historical reparation

Image: Lucas Vinícius Pontes
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By FRANCISCO FERNANDES LADEIRA*

In the electoral field, we defeated fascism

In December 1989, Brazilians went to the polls, in the second round, to choose the President of the Republic, after two decades of military rule. On one side was Fernando Collor de Melo (PRN), representing the interests of economic elites. On the other hand, the popular candidacy of Luiz Inácio Lula da Silva (PT).

At the time, despite being only nine years old, I was already interested in politics. Like every individual who longs for a fair society, without the maintenance of certain privileges, I was in favor of Lula. I remember that election divided Brazilian society, in what they usually call “polarization”. Fernando Collor was leading the polls (he had already won the first round), but as election day approached, Lula was closing in on his rival. The turnaround was not only possible, but it also showed, mathematically, a tendency. However, on the eve of the election, two factors came as “buckets of cold water” for us on the left.

In Fernando Collor's free electoral program, an ex-girlfriend of Lula accused the PT member of asking her to abort a pregnancy. no longer National Journal a (manipulated) compact was shown about the last debate between presidential candidates, in which the worst moments of the PT candidate and the best lines of the PRN candidate were highlighted.

We will never know whether these two events were decisive for Fernando Collor's victory, or even to what extent they influenced the loss of votes on the PT ticket. The fact is that that polarized election left a feeling of disappointment that we believed would never be repaired. The other four elections that Lula contested were quite predictable, Brazilians went to the polls practically already knowing the result (both in the two defeats to Fernando Henrique Cardoso and in the two victories over Serra and Alckmin). Many on the left, even today, think about how Brazil would have advanced in terms of social justice if Lula had taken office in 1990.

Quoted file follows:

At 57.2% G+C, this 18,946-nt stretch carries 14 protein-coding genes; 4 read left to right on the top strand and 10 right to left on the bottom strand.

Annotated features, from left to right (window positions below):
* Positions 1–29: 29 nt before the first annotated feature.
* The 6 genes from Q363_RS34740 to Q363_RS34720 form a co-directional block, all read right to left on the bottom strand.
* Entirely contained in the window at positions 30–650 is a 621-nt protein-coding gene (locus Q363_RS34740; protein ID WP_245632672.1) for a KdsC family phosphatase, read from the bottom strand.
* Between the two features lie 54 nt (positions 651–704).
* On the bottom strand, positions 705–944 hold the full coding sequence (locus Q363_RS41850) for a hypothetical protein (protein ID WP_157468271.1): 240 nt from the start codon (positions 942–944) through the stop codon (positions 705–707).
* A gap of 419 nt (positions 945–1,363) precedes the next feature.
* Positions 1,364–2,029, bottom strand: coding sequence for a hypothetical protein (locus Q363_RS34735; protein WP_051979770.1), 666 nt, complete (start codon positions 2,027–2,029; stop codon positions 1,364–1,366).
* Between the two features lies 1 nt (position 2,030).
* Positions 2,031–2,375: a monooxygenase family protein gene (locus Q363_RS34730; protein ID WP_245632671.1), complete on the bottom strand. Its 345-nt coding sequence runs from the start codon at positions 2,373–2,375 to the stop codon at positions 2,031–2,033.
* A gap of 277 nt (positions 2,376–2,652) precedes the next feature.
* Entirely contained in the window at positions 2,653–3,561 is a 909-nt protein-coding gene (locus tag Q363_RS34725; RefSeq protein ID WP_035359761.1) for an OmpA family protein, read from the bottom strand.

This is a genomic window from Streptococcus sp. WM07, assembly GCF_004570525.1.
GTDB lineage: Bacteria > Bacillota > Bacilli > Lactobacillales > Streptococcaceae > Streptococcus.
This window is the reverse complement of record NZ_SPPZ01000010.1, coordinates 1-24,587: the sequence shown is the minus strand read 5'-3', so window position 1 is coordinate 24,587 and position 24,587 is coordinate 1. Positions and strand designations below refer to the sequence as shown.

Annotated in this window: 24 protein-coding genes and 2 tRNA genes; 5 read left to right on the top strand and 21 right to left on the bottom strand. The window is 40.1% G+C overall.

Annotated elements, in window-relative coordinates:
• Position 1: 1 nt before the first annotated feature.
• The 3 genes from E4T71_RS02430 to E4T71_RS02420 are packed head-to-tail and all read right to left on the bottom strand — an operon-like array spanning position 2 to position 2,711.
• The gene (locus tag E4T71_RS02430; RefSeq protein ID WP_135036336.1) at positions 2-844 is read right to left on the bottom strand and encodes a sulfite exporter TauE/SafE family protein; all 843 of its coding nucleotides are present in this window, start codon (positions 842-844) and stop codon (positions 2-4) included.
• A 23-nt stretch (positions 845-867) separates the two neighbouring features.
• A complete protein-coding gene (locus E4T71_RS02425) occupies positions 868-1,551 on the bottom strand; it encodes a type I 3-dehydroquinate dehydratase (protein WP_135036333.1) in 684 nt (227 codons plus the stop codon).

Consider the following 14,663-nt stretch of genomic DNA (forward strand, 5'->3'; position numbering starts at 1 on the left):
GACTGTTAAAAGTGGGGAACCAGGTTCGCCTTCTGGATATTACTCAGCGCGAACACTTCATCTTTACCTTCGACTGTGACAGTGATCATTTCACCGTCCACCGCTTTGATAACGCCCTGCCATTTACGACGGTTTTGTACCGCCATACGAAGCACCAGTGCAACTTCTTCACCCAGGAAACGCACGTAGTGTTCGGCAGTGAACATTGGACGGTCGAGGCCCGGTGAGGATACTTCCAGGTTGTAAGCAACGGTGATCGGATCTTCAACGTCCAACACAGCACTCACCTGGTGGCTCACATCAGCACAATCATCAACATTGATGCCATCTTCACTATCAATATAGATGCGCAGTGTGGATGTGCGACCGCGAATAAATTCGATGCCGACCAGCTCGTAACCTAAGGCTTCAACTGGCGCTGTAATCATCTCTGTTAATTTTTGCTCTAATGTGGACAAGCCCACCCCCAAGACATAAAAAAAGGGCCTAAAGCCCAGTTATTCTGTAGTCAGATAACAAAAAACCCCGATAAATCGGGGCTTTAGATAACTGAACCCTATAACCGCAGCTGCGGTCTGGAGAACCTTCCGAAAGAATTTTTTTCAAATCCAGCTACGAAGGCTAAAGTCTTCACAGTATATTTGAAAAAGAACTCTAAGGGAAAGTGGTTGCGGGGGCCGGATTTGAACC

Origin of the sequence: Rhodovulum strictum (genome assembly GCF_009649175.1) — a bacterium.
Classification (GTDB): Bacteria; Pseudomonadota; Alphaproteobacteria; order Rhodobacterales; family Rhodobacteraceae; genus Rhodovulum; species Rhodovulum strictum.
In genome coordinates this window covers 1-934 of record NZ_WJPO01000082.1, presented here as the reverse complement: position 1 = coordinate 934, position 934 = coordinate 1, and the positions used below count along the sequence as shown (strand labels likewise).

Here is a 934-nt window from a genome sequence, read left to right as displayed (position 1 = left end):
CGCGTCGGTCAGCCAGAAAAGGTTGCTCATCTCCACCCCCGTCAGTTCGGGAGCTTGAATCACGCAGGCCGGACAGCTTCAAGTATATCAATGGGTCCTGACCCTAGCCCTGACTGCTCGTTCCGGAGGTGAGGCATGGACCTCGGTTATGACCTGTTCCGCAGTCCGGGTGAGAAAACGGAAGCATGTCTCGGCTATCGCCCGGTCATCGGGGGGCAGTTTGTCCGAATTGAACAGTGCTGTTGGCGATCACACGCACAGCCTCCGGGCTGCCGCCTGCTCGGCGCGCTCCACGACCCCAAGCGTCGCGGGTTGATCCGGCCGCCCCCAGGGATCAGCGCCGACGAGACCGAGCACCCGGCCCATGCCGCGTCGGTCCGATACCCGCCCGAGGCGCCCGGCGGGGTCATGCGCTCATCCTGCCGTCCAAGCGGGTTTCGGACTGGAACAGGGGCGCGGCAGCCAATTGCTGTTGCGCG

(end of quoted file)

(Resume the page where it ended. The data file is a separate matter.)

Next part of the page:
After Lula's two terms, came six years of Dilma Rousseff, a coup d'état, the Temer government and Lula's imprisonment (with his consequent loss of political rights). The PT even tried to launch the former president as a candidate for Planalto, in 2018, but ended up replacing him with Fernando Haddad, who lost the election to Jair Bolsonaro.

With all the twists and turns of the political scenario, behold, in 2022, the almost improbable happened. Lula would have the opportunity to run in a second round as polarized as that of the distant 1989. However, this year, his opponent, Jair Bolsonaro, had more “weapons” and played much dirtier than Fernando Collor.

If, in the first election after the military regime, Lula faced the elites and the mainstream media; in 2022, the petista, in addition to his historical opponents, also had to defeat religious fanaticism, the militias, a partisan Federal Highway Police, the fake news, the public machine and, mainly, fascism.

However, in the second round between Lula and Jair Bolsonaro, voters could compare the presidential terms of both candidates (which was not possible in 1989). While the Lula government was marked by social inclusion, building universities, valuing the arts, Brazil's leading role in the international scenario and encouraging science; The Bolsonarist mandate was characterized by the high cost of living, millions of hungry people, attacks on labor rights, ideological delusions, deforestation of the Amazon, neglect of Education, hatred of science and disastrous public management in relation to the Covid-19 pandemic. It has never been so easy to choose a president.

These and other factors indicated that four more years of Jair Bolsonaro would be a plunge into a type of obscurantism that would take us back to the worst moments in Brazilian history (or even humanity). Not by chance, many claimed that 2022 was the “most important presidential election of our lives”. Lula himself declared: “It was the hardest campaign of my life. It was not a campaign of one man against another, it was a campaign of those who love democracy against those who favor authoritarianism”.

So there was no other option: it was win or win. Fortunately, contrary to 1989, the result of the polls was favorable. As soon as Lula was announced as president-elect, that fierce dispute with Collor came to mind (even the classic jingle “Lula lá”” was re-recorded this year, given the similarity between the campaigns). At least in the electoral field, we defeated fascism. That emblematic defeat in 1989 finally had its due historical reparation.

*Francisco Fernandes Ladeira is a doctoral candidate in geography at Unicamp. Author, among other books, of The ideology of international news (CRV).

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